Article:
Precipitation (Insoluble Salts) Many metal ions form compounds that are insoluble in water. We call them insoluble or slightly soluble salts or precipitates. Common precipitates are carbonates, hydroxides, sulfates, and sulfides. An insoluble salt in contact with water maintains an equilibrium with the ions. In simple cases where there are no common ions or competing equilibria, the ion concentrations depend only on the equilibrium constant for the particular precipitate. When we talk about solubility equilibria we always write the equilibrium with the solid on the left. For example: Ba(IO 3 ) 2 (s) Ba 2+ (aq) + 2 IO 3 - (aq) The equilibrium constant expression for an insoluble salt is written following the same rules as for any other equilibrium. The equilibrium constant is called the solubility product, K sp. The K sp expression for the above equilibrium is: K sp = [Ba 2+ ][IO 3 - ] 2
K sp Values for Some Precipitates FormulaNameK sp AgClsilver chloride1.8x10 -10 Al(OH) 3 aluminum hydroxide2x10 -32 BaCO 3 barium carbonate5x10 -9 Ba(IO 3 ) 2 barium iodate1.6x10 -9 BaSO 4 barium sulfate1.3x10 -10 Fe(OH) 2 iron(II) hydroxide8x10 -16 Fe(OH) 3 iron(III) hydroxide4x10 -38 FeSiron sulfide6x10 -18 PbCrO 4 lead chromate1.8x10 -14 Pb(OH) 2 lead hydroxide2.5x10 -16 PbSlead sulfide7x10 -28 PbSO 4 lead sulfate1.6x10 -8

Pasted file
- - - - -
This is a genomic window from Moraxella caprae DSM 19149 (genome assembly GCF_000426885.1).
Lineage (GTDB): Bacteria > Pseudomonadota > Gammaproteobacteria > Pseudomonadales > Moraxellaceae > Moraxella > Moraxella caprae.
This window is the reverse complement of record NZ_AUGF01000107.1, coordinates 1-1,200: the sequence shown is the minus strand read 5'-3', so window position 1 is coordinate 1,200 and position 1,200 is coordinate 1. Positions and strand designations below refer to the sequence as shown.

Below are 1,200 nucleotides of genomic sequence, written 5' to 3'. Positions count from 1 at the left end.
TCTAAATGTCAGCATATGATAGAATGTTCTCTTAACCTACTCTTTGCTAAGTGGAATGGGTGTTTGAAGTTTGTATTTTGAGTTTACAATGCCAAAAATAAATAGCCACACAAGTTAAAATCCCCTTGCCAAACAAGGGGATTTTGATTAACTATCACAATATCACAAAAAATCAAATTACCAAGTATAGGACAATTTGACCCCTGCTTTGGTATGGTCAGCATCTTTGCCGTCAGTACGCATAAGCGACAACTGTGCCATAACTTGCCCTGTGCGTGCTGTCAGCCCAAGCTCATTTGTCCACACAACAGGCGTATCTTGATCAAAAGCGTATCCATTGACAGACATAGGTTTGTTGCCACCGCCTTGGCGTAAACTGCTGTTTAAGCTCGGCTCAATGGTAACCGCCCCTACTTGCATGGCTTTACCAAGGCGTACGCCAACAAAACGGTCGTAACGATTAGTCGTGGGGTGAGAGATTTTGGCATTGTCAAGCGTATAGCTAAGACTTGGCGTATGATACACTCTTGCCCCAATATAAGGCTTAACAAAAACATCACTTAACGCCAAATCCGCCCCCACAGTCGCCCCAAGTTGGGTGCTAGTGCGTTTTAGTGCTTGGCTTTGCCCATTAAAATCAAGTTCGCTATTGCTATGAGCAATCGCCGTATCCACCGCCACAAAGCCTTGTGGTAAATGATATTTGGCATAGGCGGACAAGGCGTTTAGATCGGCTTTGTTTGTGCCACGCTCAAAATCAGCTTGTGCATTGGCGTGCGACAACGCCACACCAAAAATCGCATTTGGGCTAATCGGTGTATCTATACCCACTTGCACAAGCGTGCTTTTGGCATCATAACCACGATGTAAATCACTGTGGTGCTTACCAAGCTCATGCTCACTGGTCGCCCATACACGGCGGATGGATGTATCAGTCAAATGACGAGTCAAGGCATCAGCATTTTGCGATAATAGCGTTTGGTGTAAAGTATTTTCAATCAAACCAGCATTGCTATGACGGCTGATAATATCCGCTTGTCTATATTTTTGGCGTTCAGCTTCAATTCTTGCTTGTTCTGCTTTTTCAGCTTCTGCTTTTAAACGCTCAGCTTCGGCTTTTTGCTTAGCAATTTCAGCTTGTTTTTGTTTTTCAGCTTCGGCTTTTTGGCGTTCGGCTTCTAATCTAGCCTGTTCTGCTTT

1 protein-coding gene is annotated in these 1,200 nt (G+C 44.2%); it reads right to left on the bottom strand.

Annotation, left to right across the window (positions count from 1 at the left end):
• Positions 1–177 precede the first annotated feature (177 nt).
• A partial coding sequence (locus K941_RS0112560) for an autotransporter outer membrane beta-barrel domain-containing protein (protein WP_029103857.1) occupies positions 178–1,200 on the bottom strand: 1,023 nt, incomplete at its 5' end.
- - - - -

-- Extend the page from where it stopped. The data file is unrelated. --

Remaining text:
Solubility (Precipitation Equilibria) Solubility is defined as moles/L, g/L, or mg/L of the dissolving species in solution. Example : How is the solubility of lead chloride, PbCl 2, related to the solution concentrations of Pb 2+ and Cl - ? Each formula unit of PbCl 2 that dissolves produces one lead ion, Pb 2+, and two chloride ions, Cl -. The molar solubility of PbCl 2 is equivalent to the concentration of Pb 2+, S PbCl2 = [Pb 2+ ]. Since two Cl - s are produced per PbCl 2 formula unit that dissolves, the molar solubility of PbCl 2 equals one-half the solution concentration of Cl -, S PbCl2 = 0.5*[Cl - ]. S PbCl2 = [Pb 2+ ] = 0.5*[Cl - ].
Example 2 What is the solubility of barium iodate, Ba(IO 3 ) 2, in pure water at 25 o C? The solubility equilibrium is: Ba(IO 3 ) 2 (s) Ba 2+ (aq) + 2 IO 3 - (aq) x 2x K sp = [Ba 2+ ][IO 3 - ] 2 = 1.5x10 -9 [Ba 2+ ] = x [IO 3 - ] = 2x K sp = (x) (2x) 2 = 1.5x10 -9 4*[x] 3 = 1.5x10 -9 *[Ba 2+ ] 3 x 3 = [Ba 2+ ] 3 = 3.75x10 -10 M X = S (solubility) = [Ba 2+ ] = 7.2x10 -4 M Or in mass terms: S = (7.2x10 -4 M)(487 g/mol) = 0.35 g/L
Why did we choose of Ba(IO 3 ) 2 as an example?? Determining the solubility of Ba(IO 3 ) 2 is simple compared to determining the solubility of many insoluble salts. Ba 2+ is a spectator ion so we do not worry about. It does not react with water. What about the iodate anion? It is a base and can react with water: IO 3 - (aq) + H 2 O HIO 3(aq) + OH - (aq) The extent to which this reaction proceeds is given by the value of K b. K a for iodic acid is 0.17 (it is a reasonably strong acid). K b = K w /K a = 1x10 -14 /0.17 = 5.9x10 -14 This value of K b is so small that we can conclude that the hydrolysis of iodate does not affect the solubility of Ba(IO 3 ) 2.